Your patient Cathy is 22 and she has been your patient for five years. She comes in sporadically with minor illnesses, but rarely keeps follow-up appointments. She has been on fluvoxamine for depression for almost one year.
Over the past few months, Cathy has come in several times requesting oxycodone with acetaminophen for migraine headaches. You have previously given her a prescription for 20 tablets of this medication.
Today, she requests oxycodone-acetaminophen again.
"I know you're busy today, doc, so if you can just give me a few more Percocet pills for my headaches, I'll be on my way."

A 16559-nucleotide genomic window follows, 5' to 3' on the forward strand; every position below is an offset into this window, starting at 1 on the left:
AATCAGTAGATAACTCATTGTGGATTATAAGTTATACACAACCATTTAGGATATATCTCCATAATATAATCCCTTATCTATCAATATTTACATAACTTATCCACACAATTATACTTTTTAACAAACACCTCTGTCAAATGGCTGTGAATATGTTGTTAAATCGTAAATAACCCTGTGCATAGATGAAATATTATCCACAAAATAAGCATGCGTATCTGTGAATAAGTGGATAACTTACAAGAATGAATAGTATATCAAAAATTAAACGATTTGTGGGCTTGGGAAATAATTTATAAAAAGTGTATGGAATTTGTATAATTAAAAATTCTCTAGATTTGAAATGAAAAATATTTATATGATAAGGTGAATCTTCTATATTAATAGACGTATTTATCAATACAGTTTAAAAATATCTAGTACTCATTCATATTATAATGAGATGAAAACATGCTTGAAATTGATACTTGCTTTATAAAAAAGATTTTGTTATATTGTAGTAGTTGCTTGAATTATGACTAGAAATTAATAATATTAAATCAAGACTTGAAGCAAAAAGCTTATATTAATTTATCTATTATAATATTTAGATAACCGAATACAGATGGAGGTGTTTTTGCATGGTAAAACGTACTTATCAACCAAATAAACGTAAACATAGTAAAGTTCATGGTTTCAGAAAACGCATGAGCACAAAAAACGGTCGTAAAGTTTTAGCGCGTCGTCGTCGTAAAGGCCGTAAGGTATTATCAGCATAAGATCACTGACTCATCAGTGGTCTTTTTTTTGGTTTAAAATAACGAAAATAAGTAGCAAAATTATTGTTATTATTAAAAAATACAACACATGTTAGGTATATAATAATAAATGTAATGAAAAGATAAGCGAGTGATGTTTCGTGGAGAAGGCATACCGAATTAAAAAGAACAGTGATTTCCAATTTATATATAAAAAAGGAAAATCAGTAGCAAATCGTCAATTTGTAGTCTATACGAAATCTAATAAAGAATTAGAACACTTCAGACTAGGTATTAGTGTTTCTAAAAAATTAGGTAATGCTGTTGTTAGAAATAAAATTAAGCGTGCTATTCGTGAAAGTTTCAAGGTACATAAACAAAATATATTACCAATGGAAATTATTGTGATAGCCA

You decide to briefly examine her first, since she appears thin and anxious. While taking her blood pressure, you notice these marks on her arm.
When you ask her about these marks, she becomes tearful and admits to injecting heroin for the past year and a half.
"But I really want to get off that junk, doc," she sobs. "Can you help me?"
How do you respond to this?
In the following question, please drag the choices into order from most (top) to least appropriate (bottom). It is not sufficient to simply indicate your first choice.
She asks you for help. How do you respond?
When you are satisfied with the order of priorities, move on to the Next Step.
Map: Cathy 1 (CAMH ODT Core Course) (321)
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